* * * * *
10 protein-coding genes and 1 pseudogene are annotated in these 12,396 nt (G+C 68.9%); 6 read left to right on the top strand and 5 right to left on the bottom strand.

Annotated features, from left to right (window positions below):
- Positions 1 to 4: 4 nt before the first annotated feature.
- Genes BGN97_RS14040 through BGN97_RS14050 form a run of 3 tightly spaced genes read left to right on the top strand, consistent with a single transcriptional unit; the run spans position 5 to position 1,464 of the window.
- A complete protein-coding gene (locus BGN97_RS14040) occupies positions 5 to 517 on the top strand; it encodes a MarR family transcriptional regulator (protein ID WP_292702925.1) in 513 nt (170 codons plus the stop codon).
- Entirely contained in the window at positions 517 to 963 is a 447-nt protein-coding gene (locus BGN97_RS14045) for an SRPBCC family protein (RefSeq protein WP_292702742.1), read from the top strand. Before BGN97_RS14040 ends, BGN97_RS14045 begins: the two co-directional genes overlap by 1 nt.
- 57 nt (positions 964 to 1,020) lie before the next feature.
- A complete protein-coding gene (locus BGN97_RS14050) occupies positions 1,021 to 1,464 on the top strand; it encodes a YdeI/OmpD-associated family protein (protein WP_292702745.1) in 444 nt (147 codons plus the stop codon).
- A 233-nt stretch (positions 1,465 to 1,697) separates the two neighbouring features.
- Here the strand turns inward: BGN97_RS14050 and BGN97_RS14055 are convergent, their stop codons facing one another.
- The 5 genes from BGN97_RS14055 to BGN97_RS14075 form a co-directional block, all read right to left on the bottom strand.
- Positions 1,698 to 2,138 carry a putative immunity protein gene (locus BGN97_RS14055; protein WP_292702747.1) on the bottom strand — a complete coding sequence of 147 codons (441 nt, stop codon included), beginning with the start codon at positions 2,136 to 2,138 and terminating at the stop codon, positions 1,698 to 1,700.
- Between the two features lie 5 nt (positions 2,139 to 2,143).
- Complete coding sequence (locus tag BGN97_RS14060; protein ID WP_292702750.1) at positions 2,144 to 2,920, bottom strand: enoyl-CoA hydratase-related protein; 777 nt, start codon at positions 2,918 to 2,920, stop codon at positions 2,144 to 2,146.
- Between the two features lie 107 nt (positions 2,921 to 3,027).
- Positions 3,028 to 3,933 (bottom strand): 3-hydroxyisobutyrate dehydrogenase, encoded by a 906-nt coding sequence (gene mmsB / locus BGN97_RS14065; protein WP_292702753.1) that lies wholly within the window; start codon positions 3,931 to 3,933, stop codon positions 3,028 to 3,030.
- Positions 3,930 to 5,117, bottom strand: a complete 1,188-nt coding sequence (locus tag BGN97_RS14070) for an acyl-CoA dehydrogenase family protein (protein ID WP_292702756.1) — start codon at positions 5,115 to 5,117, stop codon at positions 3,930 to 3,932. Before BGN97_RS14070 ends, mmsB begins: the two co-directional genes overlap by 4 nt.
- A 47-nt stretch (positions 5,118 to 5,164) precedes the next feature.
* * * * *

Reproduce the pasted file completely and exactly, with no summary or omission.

10 protein-coding genes and 1 pseudogene are annotated in these 12,396 nt (G+C 68.9%); 6 read left to right on the top strand and 5 right to left on the bottom strand.

Annotated features, from left to right (window positions below):
- Positions 1 to 4: 4 nt before the first annotated feature.
- Genes BGN97_RS14040 through BGN97_RS14050 form a run of 3 tightly spaced genes read left to right on the top strand, consistent with a single transcriptional unit; the run spans position 5 to position 1,464 of the window.
- A complete protein-coding gene (locus BGN97_RS14040) occupies positions 5 to 517 on the top strand; it encodes a MarR family transcriptional regulator (protein ID WP_292702925.1) in 513 nt (170 codons plus the stop codon).
- Entirely contained in the window at positions 517 to 963 is a 447-nt protein-coding gene (locus BGN97_RS14045) for an SRPBCC family protein (RefSeq protein WP_292702742.1), read from the top strand. Before BGN97_RS14040 ends, BGN97_RS14045 begins: the two co-directional genes overlap by 1 nt.
- 57 nt (positions 964 to 1,020) lie before the next feature.
- A complete protein-coding gene (locus BGN97_RS14050) occupies positions 1,021 to 1,464 on the top strand; it encodes a YdeI/OmpD-associated family protein (protein WP_292702745.1) in 444 nt (147 codons plus the stop codon).
- A 233-nt stretch (positions 1,465 to 1,697) separates the two neighbouring features.
- Here the strand turns inward: BGN97_RS14050 and BGN97_RS14055 are convergent, their stop codons facing one another.
- The 5 genes from BGN97_RS14055 to BGN97_RS14075 form a co-directional block, all read right to left on the bottom strand.
- Positions 1,698 to 2,138 carry a putative immunity protein gene (locus BGN97_RS14055; protein WP_292702747.1) on the bottom strand — a complete coding sequence of 147 codons (441 nt, stop codon included), beginning with the start codon at positions 2,136 to 2,138 and terminating at the stop codon, positions 1,698 to 1,700.
- Between the two features lie 5 nt (positions 2,139 to 2,143).
- Complete coding sequence (locus tag BGN97_RS14060; protein ID WP_292702750.1) at positions 2,144 to 2,920, bottom strand: enoyl-CoA hydratase-related protein; 777 nt, start codon at positions 2,918 to 2,920, stop codon at positions 2,144 to 2,146.
- Between the two features lie 107 nt (positions 2,921 to 3,027).
- Positions 3,028 to 3,933 (bottom strand): 3-hydroxyisobutyrate dehydrogenase, encoded by a 906-nt coding sequence (gene mmsB / locus BGN97_RS14065; protein WP_292702753.1) that lies wholly within the window; start codon positions 3,931 to 3,933, stop codon positions 3,028 to 3,030.
- Positions 3,930 to 5,117, bottom strand: a complete 1,188-nt coding sequence (locus tag BGN97_RS14070) for an acyl-CoA dehydrogenase family protein (protein ID WP_292702756.1) — start codon at positions 5,115 to 5,117, stop codon at positions 3,930 to 3,932. Before BGN97_RS14070 ends, mmsB begins: the two co-directional genes overlap by 4 nt.
- A 47-nt stretch (positions 5,118 to 5,164) precedes the next feature.